There was no sign of any Wenger plan with the ball, however, reducing Pierre-Emerick Aubameyang to a detached spectator. And, the half-hearted high-press that preceded the Gunners’ solid defensive shape suggested that too had little to do with Wenger’s guiding hand. Tottenham played through it with quite breathtaking ease.
No surprise then that Arsenal’s shape, and resolve, would break so quickly after half-time. Mesut Ozil’s re-signing suggested a dearth of suitors for the German craftsman. And, given the near-nil defensive instincts that allowed Ben Davies to tee up Kane’s opener, who could blame them?
Wilshere, too, was culpable later, allowing Dier to tee up the first of four clear-cut chances Tottenham would waste to put the game to bed. The English media’s determination to propagate the Wilshere myth is inexplicable. Until you realise that positional awareness has never been an attribute those same scribes have championed in their central midfielders. Looking at you, Steven Gerrard.
Awareness is an attribute Tottenham’s defenders possess in spades, however. The same imperious offside-trap that caught Manchester United out a whopping nine times was in effect again here. Aubameyang was the first victim before half-time, halted by the flag after running on to a Wilshere through-ball. Incredibly, the second-half brought a further five, as Pochettino’s troops stubbornly refused to switch into retreat mode.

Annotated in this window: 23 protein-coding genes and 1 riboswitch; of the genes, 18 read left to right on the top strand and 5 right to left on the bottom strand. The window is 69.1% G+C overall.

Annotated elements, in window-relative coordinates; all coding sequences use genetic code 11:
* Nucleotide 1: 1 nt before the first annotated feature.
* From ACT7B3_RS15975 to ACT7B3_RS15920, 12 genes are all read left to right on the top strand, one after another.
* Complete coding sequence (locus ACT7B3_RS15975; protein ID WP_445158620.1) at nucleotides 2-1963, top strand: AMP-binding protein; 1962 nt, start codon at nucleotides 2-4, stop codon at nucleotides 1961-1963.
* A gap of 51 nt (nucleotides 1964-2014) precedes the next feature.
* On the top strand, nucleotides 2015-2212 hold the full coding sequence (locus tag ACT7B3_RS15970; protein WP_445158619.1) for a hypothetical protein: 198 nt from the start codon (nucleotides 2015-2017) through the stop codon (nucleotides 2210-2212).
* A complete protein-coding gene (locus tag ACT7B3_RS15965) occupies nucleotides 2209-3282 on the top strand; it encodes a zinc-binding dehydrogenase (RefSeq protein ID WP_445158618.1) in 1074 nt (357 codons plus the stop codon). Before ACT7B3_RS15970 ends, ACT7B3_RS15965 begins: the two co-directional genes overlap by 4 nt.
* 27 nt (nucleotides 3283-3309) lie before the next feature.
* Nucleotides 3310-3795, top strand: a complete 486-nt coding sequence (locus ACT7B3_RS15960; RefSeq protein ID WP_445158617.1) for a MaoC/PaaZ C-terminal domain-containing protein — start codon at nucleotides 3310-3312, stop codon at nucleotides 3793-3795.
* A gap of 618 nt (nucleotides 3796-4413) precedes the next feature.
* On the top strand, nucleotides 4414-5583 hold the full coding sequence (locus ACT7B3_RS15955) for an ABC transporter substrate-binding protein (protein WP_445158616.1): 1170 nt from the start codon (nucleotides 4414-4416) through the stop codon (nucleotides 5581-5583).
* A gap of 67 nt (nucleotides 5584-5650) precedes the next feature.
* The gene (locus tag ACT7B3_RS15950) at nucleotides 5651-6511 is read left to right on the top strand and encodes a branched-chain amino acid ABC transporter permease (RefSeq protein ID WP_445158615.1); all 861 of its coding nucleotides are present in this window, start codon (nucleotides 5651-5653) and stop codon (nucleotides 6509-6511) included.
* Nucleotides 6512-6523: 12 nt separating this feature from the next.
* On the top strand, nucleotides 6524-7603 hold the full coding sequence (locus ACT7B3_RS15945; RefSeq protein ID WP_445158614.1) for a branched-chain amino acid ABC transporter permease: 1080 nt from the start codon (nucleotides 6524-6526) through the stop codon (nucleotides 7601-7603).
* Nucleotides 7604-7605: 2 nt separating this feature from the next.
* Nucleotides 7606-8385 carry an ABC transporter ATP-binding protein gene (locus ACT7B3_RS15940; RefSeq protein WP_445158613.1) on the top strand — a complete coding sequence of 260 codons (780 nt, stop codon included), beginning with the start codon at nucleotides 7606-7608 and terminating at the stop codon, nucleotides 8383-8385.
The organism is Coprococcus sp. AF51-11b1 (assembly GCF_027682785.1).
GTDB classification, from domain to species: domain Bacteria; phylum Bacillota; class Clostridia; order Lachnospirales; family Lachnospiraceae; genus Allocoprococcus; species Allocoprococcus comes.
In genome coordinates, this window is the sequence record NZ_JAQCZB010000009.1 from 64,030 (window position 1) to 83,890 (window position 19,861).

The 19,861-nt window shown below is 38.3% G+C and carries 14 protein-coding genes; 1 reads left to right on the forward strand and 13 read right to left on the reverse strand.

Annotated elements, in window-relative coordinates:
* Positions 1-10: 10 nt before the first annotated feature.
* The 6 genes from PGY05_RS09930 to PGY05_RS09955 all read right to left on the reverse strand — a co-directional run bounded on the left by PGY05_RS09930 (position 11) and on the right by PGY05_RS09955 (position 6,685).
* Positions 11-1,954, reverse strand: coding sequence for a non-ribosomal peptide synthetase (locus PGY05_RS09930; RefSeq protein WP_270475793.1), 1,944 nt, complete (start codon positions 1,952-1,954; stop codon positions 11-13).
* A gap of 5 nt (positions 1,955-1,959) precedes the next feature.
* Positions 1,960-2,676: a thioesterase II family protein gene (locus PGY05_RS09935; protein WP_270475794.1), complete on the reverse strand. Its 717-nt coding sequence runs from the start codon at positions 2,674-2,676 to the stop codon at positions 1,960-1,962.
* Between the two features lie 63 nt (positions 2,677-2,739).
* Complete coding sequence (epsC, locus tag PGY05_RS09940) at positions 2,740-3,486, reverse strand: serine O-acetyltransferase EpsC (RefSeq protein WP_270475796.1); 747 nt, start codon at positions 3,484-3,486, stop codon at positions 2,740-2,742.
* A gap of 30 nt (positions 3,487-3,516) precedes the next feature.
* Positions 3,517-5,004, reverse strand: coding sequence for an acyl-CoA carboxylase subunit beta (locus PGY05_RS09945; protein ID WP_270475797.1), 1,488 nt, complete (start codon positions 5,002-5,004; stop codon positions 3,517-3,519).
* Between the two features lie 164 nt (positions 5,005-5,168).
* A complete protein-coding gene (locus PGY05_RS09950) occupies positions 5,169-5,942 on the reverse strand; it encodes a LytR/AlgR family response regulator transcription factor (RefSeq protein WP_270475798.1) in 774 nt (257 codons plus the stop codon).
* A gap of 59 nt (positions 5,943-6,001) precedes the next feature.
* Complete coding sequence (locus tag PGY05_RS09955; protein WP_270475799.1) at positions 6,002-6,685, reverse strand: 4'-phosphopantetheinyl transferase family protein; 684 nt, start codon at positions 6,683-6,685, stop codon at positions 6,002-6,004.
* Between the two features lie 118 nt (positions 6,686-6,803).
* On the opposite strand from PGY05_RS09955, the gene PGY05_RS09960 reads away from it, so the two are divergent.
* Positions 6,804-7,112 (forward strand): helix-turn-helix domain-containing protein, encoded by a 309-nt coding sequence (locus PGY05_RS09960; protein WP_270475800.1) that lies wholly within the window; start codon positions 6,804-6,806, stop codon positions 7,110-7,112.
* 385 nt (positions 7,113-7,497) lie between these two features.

Risky business up against Arsenal’s newly-minted pacy front-line. But Wenger’s ridiculous changes significantly mitigated that danger. Deckchairs were shuffled in the 65th minute upon Alexandre Lacazette’s arrival. But, with Aubameyang failing to mind Trippier from his new left-sided position, and Alex Iwobi stinking up the joint in midfield, the Titanic continued to sink.
Iwobi was quickly swapped with Ozil, but Wenger’s original 4-1-4-1 shape was maintained. Tottenham’s central-defensive pair continued to hold their line high, comfortable in the knowledge that only one striker was looking to run in behind.
No surprise then that Arsenal only began to threaten upon Danny Welbeck’s belated introduction, and a concurrent move to 4-4-2. Prior to that tactical tweak, five Arsenal attempts at through-balls failed to produce a single chance at goal. Although their preponderance did at least force Pochettino to switch to 4-1-4-1, and close them down at source with a Victor Wanyama-shaped reinforcement.
Arsenal’s sixth and final through-ball attempt came from deep, however, delivered along the ground by a tucked-in Iwobi. Welbeck’s presence confused Tottenham’s central defenders into letting an onside Lacazette get there first. But the Frenchman, surely not long for this club, fluffed his lines again.
As did his manager, who failed utterly to follow up November’s tactical victory over Pochettino with more of the same. A familiar story for Wenger, who has now gone 16 away games against the top-six without securing a single win. His impressive abundance of flaky craftsmen predictably failed him again in their own half. Only poor finishing spared him the hiding he deserved.
Follow the author, Alan O’Brien, on Twitter: Follow @alanob2112